Remember the time … Michael Jackson rehearses for the This Is It tour in LA in 2009. Photograph: Kevin Mazur/AP
As the trial into Michael Jackson's ill-fated This Is It tour continues, it has been claimed that AEG promoter Kenny Ortega was working without a contract.
The late singer's mother, Katherine Jackson, is attempting to show in court that the promoters were negligent in hiring Conrad Murray, the doctor convicted of involuntary manslaughter over Jackson's death in June 2009. But in the latest development AEG's general counsel, Shawn Tell, has told jurors that Ortega, the tour's director, was working on the basis of an agreement solely laid out via emails.
Ms Jackson claims that AEG failed to properly investigate Murray before hiring him to serve as her son's tour physician, and that the company ignored or missed warning signs about the singer's health. AEG denies that it hired Murray in the first place.
In court, Ms Jackson's lawyers presented emails sent a month before the death of her son in which Murray's contract terms were laid out. But Trell claimed that the evidence did not demonstrate an employment relationship – a crucial factor in the case. And while Trell acknowledged that Ortega was paid for his work on the shows, he claimed that this was only on the basis of the terms laid out in a series of emails. "Kenny Ortega is different from Conrad Murray," he said.
Michael Jackson died before signing a $150,000-a-month contract for Murray to serve as his doctor on the series of concerts, planned to take place at London's 02 arena in the summer of 2009. AEG's lawyers say Jackson's signature was required to finalise Murray's contract.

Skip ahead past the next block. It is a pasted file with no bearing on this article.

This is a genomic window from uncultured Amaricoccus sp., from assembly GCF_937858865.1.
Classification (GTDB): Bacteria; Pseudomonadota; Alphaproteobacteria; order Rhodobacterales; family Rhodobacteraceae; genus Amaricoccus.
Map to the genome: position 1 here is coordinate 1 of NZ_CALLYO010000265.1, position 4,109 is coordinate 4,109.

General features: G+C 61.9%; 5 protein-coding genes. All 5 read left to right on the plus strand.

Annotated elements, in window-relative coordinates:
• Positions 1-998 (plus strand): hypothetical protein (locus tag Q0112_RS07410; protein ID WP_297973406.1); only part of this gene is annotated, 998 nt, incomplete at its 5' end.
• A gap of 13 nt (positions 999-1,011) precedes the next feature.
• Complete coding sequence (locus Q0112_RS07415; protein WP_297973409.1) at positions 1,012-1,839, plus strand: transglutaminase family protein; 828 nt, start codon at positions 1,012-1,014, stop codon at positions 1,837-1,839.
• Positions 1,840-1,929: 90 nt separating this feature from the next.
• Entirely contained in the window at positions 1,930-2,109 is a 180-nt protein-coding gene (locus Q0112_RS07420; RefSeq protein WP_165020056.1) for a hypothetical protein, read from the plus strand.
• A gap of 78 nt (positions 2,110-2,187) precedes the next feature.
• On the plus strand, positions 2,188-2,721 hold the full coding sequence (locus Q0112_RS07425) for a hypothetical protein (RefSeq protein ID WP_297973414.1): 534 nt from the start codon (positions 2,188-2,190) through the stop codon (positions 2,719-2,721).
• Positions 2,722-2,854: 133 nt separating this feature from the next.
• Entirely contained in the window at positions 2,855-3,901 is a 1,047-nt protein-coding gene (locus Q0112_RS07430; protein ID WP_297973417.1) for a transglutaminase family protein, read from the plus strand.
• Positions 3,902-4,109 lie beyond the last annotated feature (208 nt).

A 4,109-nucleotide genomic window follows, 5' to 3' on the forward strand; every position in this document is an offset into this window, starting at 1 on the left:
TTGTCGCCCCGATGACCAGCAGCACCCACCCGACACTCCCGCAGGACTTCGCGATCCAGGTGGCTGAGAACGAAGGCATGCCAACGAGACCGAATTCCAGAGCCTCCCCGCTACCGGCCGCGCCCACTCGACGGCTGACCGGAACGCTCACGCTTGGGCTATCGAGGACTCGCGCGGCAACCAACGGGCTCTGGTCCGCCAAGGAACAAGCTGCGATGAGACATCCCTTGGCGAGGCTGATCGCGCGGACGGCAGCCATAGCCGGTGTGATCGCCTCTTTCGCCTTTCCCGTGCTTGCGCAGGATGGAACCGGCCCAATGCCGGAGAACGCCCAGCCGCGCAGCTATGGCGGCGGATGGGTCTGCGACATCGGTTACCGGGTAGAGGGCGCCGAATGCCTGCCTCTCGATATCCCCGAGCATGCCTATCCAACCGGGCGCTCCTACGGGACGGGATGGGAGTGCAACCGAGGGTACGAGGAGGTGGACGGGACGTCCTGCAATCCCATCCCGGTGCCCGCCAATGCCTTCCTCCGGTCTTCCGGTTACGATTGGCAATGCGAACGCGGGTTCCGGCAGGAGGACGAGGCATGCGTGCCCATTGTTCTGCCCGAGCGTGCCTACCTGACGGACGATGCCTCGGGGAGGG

An email displayed in court showed Murray's contract terms. Other documents indicated AEG budgeted $300,000 to pay Murray for his work with Jackson in May and June of 2009.
Another email said executive Paul Gongaware informed colleagues that Murray would be "full-time" on the tour by mid-May. Plaintiff's attorney Brian Panish asked Trell to agree with a statement that Murray was working for AEG.
"I would totally disagree with that statement," Trell said, noting that Ortega and Murray were considered independent contractors. He also testified that the company obtained an insurance policy that covered the possible cancellation of some of the shows after the singer was evaluated by doctors. Trell testified that five days before Jackson's death, top AEG executives were informed the singer was in poor health. By that point, Ortega had sent executives an email titled "Trouble at the front", detailing Jackson's problems. "There are strong signs of paranoia, anxiety and obsessive-like behavior," Ortega wrote to AEG Live's CEO, Randy Phillips.
Now into its fourth week, the trial continues.